Six botnets behind 85% of all spam, says Marshal

Auckland-based research team warns of new growing botnet

Marshal’s TRACE team, headquartered in Auckland, claims it has identified six botnets that are responsible for 85% of all spam.

The Mega-D botnet, which Marshal reported on in February, is now being overtaken by the Srizbi botnet, responsible for distributing 39% of spam, according to the email and internet content security company. This is followed by the Rustock botnet, accountable for 21%, says the company.

Following the discovery of Mega-D’s control servers, spam sent from this botnet dropped to zero during mid February. But this week, Mega-D returned to represent 21% of spam after a 10-day period of inactivity, says Auckland-based Bradley Anstis, Marshal's VP of Products.

Because of this break, Mega-D only accounted for an average of 11% of spam during February, he says.

Srizbi, which has grown from nothing to become the leader of the pack in a very short time, has been particularly active in attempting to spread itself through spam campaigns using celebrities as lures, says Anstis.

Other significant active spam botnets at this time are Hacktool.Spammer — also known as Spam-Mailer among other names — and the Pushdo family, also known as Pandex and Cutwail. But the Storm botnet is responsible for only 3% of spam volumes at the moment, according to Marshal.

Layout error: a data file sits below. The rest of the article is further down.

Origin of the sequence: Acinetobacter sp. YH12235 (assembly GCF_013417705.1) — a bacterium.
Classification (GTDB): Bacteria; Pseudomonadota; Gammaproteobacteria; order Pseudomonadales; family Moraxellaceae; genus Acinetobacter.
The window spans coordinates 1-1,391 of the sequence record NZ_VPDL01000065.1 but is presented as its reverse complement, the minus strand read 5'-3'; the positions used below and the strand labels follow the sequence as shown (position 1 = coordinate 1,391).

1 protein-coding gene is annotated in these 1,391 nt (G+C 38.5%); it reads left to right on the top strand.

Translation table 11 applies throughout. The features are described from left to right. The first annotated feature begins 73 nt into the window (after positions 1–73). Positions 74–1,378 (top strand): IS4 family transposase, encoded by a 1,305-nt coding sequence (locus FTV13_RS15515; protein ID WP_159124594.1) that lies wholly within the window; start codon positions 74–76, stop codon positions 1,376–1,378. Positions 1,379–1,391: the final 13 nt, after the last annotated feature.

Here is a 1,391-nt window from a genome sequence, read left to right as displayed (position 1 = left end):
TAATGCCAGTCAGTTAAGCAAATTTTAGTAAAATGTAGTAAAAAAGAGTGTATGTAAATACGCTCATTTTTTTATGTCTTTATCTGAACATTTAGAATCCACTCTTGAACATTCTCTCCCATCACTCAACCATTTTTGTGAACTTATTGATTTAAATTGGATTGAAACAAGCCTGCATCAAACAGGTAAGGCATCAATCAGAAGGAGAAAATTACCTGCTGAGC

Anstis says the size of a botnet, measured by how many bots it has, does not necessarily correspond to how much spam it sends.

The Marshal TRACE (Threat Research and Content Engineering) team believes spammers may have access to multiple botnets.

Mega-D is known for focusing on male enhancement pills under such brand names as "Express Herbals" and "Herbal King". Other botnets, including Srizbi, Rustock, Hacktool.Spammer and Pushdo, have been sending spam with links to websites featuring the same "Express Herbals" web page, simultaneously, he says.

“It appears the spammers behind this campaign have access to more than one botnet to distribute their messages,” says Anstis. “It’s also a possibility that one group controls more than one of these botnets.”

All of Marshal's TRACE analysis is done in New Zealand, and this is where the three core researchers of the 24/7 operation are based, he says.

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